In addition to these scenarios, we have many friends who work for confessionally complementarian Christian organizations—publishers, resourcing sites, seminaries, networks, denominational agencies—virtually all of whom tell us that behind closed doors (and sometimes not behind closed doors) there is a consistent push to hire/recruit more women and to promote “female voices.” Similarly, there are confessionally complementarian churches in our city that routinely host “women-led Sundays.” All these initiatives are little more than a pressure-release valve for folks who are caught between a culture that wants to “smash the patriarchy” and a God who taught us to call him Father (Matt. 6:9but never mother.11 This is the same Deity who revealed himself as “the God of Abraham, Isaac, and Jacob” (Ex. 3:6Matt. 22:32) but not “of Sarah, Rebekah, and Rachel,” who sent his Son, not his daughter, to save the world (Mark 1:1Heb. 1:1–4), who restricted the priesthood to men (Ex. 28:1Num. 3:10; cf. Lev. 21:1ff) and appointed men as the “heads” of their wives (Eph. 5:22–32Col. 3:18–19; cf. 1 Cor. 11:38–9), who chose twelve men to serve as his authoritative apostles (Mark 3:13–19), who “do[es] not permit a woman to teach or to exercise authority over a man” (1 Tim. 2:12), who prohibited women from judging prophecies in the assembly (1 Cor. 14:34), and who inspired only men to be authors of Scripture (2 Pet. 1:21).

In other words, it would seem that many complementarians (the ship sailed for egalitarians a long time ago) are beginning to act as if the scriptural teachings on the differences between the sexes are little more than a source of deep embarrassment, an inconvenient truth. In this way, a doctrine that not so long ago was seen as an integral part of Christian discipleship12 is now treated as something of an awkward uncle in conservative theology: complementarians are still part of the family, but many would not be sad if they stopped showing up at the family reunion.

The cracks in the walls of complementarianism have grown to such an extent that only wishful thinking adjacent to willful blindness could fail to see what is happening before our eyes: the crumbling of a foundation, the fracturing of a movement, the hastening of many evangelicals’ trajectory toward egalitarianism—a position so novel, so at odds with “the faith once for all delivered to the saints” (Jude 3), that Roman Catholics, Eastern Orthodox, and conservative Protestants have a greater consensus in their views on men and women than they have on a host of other issues (e.g., the sacraments, ecclesiology, even the nature of salvation).13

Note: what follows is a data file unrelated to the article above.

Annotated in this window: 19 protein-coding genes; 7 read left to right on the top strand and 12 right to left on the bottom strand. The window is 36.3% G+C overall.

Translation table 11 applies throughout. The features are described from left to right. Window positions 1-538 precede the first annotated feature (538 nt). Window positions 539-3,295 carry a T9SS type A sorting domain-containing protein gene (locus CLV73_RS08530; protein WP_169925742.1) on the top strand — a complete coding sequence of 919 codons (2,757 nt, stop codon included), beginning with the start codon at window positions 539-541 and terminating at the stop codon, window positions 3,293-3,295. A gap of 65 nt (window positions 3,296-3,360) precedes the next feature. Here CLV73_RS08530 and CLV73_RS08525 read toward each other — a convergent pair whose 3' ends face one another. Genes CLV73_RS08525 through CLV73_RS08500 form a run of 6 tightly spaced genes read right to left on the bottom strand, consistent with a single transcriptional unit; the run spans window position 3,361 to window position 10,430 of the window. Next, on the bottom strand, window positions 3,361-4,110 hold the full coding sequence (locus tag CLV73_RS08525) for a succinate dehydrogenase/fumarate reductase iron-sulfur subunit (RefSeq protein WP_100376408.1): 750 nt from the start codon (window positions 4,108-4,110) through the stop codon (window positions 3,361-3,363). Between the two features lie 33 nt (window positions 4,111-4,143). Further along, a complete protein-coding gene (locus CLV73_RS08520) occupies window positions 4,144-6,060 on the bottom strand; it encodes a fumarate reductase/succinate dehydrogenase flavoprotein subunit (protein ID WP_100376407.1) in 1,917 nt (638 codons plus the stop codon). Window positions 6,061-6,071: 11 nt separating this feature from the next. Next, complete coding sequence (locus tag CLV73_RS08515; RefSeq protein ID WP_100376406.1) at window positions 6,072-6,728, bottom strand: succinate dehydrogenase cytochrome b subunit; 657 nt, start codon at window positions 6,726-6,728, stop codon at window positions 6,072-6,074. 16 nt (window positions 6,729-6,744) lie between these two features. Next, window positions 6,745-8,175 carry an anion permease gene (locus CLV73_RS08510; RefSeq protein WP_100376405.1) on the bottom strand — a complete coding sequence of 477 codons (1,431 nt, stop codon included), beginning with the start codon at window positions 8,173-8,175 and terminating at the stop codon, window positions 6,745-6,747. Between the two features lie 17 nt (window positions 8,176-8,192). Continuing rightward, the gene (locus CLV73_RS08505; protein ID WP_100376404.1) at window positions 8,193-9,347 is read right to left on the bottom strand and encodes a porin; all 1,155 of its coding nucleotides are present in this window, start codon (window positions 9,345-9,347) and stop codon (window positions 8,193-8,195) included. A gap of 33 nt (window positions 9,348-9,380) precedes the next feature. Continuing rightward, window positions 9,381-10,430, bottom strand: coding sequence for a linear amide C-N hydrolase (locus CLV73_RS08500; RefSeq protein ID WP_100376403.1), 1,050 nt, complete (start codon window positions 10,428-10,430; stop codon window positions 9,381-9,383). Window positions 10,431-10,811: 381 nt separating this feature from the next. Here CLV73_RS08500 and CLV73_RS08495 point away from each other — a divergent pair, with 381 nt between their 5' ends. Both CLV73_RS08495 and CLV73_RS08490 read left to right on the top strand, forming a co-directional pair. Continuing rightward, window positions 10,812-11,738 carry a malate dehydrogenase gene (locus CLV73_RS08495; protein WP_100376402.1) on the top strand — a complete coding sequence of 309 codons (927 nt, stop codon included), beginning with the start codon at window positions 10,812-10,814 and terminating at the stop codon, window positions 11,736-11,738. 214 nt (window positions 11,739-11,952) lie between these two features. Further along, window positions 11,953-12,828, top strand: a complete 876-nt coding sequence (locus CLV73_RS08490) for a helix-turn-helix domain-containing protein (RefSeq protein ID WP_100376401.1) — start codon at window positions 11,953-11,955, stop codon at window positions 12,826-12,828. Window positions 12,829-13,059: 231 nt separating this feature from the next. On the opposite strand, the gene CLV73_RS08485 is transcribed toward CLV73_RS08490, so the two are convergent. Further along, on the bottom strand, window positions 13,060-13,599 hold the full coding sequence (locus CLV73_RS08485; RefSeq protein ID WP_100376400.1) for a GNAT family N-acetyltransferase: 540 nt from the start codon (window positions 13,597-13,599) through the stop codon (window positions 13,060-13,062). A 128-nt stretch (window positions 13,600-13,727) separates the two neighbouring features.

There are many reasons why the complementarian movement has reached this point, and time won’t permit us to discuss them all at length. Still, a few factors are worth mentioning: First is the West’s increasing departure from Christianity and any ideas connected to it, including its teaching on the body. No longer is a particular human form—whether male or female—something to be received as a meaningful part of our identity; instead, a quasi-gnostic view sees the body as little more than material to be shaped or ignored according to one’s whims. The modern West is also confused about equality, believing that two things cannot be meaningfully equal in any sense unless they are virtually identical in every sense. This feeds a different-but-related confusion about the nature of what are commonly called “rights.” For we now live in a time when, if all persons do not have the same opportunities or responsibilities for any unchosen reason (even a natural or embodied one), our culture concludes that some injustice must be at work.14

Time would also fail us to address the disproportionate warnings about “toxic masculinity” in an era when men are less likely to act in stereotypically masculine ways than ever before.15 Nor do we have the time to explore how the birth control pill severed the God-created connection between sex and children, further distancing men and women from natural outcomes that would highlight and reinforce their gendered particularities.16 And speaking of revolutions, we definitely don’t have time to discuss how the rapid change in cultural attitudes toward homosexuality and other sexual perversions has created tremendous pressure for Christians to soften doctrinal stances in key places, like sexuality and gender, in fruitless attempts to appear less “hateful” to a world that Jesus said would hate us anyway (John 15:18–21). Thus, the softening (or total jettisoning) of the Bible’s teaching on men and women became attractive for Christians who were catechized to think of the church as “neither right nor left” on every issue, hovering over the perfect middle point between “extremes.” What so many failed to realize is that, as the Overton Window sprinted leftward, their midpoint went left along with it.